After somewhat of a false dawn for the reborn Regionalliga Nordost last year, a season in which RB Leipzig cantered away with the title, the second edition has delivered more of an even playing field for those hoping for promotion to the relative riches of the 3. Liga. Given the illustrious names whiling away their time at Germany’s fourth tier, including European Cup Winners’ Cup winners FC Magdeburg and multiple East German champions Carl Zeiss Jena, you’d be forgiven for not recognising this season’s true pacesetters. Here’s a look at business end of the season so far.
Entering the winter break with a lead almost akin to Keegan’s Newcastle, TSG Neustrelitz are undoubtedly the surprise of the season. Neustrelitz may have been everyone’s dark horses for promotion at the start of the 2013/14 season, especially after taking SC Freiburg to extra time in the first round of the DFL Pokal in August, but the job that former German international Thomas Brdarić has done in the picturesque Mecklenburg town is no less impressive. Seven points ahead at the time of writing, TSG president Hauke Runge has already announced that Neustrelitz will be applying for promotion to the 3. Liga next season, a quite astonishing development considering Neustrelitz were nothing more than a mid-table 5th division side in the relatively recent past.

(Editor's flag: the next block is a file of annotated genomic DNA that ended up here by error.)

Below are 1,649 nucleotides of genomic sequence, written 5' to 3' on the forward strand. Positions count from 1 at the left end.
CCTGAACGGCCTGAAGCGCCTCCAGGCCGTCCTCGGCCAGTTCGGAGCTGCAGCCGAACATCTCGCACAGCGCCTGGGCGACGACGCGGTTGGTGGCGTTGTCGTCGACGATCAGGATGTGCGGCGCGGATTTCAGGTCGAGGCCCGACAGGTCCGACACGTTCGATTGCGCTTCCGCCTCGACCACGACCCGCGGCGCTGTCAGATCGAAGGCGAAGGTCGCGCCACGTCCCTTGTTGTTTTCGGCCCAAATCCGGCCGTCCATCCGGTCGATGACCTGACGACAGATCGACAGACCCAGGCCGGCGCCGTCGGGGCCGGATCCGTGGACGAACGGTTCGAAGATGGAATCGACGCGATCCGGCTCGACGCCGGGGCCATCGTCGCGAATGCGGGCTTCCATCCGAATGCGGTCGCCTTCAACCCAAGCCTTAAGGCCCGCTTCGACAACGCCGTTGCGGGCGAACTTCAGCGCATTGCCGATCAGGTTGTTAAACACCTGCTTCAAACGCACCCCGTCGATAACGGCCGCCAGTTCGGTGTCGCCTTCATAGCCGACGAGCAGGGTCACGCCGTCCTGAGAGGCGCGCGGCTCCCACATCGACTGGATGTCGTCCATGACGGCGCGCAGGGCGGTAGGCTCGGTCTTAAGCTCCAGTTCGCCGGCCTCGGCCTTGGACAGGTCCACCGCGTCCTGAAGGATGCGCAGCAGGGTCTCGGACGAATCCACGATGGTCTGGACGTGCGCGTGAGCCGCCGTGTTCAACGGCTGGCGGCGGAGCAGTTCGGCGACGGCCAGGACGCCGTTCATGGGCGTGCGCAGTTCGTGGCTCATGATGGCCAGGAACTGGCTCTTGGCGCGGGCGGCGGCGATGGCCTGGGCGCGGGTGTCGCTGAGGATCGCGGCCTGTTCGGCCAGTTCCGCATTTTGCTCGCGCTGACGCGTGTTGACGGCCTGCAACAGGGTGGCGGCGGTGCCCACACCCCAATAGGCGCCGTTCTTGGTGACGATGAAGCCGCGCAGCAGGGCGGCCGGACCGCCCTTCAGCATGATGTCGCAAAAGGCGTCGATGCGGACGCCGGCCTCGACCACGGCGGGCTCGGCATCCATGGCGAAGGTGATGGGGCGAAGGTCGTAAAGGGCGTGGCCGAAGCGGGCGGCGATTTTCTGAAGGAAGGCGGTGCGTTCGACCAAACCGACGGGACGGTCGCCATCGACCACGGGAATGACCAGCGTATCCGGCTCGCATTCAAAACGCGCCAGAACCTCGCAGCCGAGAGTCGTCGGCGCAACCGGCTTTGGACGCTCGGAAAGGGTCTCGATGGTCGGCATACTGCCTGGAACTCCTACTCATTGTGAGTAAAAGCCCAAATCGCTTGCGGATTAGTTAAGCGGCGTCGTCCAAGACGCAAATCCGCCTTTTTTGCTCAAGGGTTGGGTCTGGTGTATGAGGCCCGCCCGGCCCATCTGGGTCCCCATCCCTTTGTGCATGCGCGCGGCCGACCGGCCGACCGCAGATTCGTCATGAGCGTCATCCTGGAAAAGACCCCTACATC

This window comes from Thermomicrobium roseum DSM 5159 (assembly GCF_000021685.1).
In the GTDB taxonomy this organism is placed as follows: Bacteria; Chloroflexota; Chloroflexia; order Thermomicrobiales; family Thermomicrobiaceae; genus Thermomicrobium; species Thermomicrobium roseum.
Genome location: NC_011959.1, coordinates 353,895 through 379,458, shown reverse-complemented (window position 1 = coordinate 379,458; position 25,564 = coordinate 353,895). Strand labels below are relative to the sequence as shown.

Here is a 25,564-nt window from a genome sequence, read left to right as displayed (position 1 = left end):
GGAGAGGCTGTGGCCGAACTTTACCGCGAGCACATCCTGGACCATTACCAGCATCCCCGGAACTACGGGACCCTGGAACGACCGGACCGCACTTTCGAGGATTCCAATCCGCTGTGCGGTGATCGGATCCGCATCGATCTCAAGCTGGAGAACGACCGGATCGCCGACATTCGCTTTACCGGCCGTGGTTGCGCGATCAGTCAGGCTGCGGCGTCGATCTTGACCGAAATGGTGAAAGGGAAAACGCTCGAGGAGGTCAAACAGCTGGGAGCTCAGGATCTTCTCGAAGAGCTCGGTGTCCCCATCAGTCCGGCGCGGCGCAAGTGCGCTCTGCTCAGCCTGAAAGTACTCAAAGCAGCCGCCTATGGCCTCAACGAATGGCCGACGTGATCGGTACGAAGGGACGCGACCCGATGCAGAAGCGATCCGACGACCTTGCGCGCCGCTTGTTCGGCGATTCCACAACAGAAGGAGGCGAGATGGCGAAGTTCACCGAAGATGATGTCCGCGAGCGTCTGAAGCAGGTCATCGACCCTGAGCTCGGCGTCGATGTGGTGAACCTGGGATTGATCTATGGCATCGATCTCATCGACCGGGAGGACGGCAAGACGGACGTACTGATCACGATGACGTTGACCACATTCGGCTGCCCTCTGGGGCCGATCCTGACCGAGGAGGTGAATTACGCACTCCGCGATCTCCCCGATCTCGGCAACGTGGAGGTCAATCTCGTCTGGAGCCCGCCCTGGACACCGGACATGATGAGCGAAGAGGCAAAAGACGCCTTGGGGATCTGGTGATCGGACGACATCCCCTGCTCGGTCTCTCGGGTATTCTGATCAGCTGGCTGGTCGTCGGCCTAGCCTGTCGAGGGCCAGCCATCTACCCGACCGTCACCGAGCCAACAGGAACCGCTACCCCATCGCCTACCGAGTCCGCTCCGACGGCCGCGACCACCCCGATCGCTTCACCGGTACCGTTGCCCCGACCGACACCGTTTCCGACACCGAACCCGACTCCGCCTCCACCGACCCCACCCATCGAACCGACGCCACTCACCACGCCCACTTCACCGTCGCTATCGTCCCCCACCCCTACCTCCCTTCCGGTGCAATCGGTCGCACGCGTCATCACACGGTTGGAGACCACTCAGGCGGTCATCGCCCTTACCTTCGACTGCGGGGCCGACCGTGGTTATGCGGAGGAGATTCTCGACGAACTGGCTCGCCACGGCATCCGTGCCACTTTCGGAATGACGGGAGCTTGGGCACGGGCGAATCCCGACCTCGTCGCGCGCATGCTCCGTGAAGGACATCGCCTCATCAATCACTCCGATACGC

Even with its weekly highlights show just before the main Bundesliga highlights and ailing former Bundesliga clubs trying to tread water (including, in the past, Bielefeld, Karlsruhe, Rostock, etc.), promotion from the 3. Liga is not the great reward everyone may imagine it to be. Indeed, no less than four teams in the Regionalliga Bayern didn’t even bother to apply for promotion last season. The standards, both financially and in terms of infrastructure, are high – including a 10,000-seater stadium and floodlights that are suitable for TV.
Neustrelitz’s unrelenting form saw them quickly rise to the top of the table in place of early-season pacesetters Berliner AK. An unbelievable run of straight victories stretched from the piercing heat of mid-August to the knee-shattering, half-frozen turf of December. Thirteen victories in succession have given the Mecklenburg club a serious shot at making the step up to the third tier. Perhaps north-eastern Germany, with train stations from Usedom to Wismar daubed in unmistakable blue and red Hansa Rostock graffiti, may get a second representative in professional German football.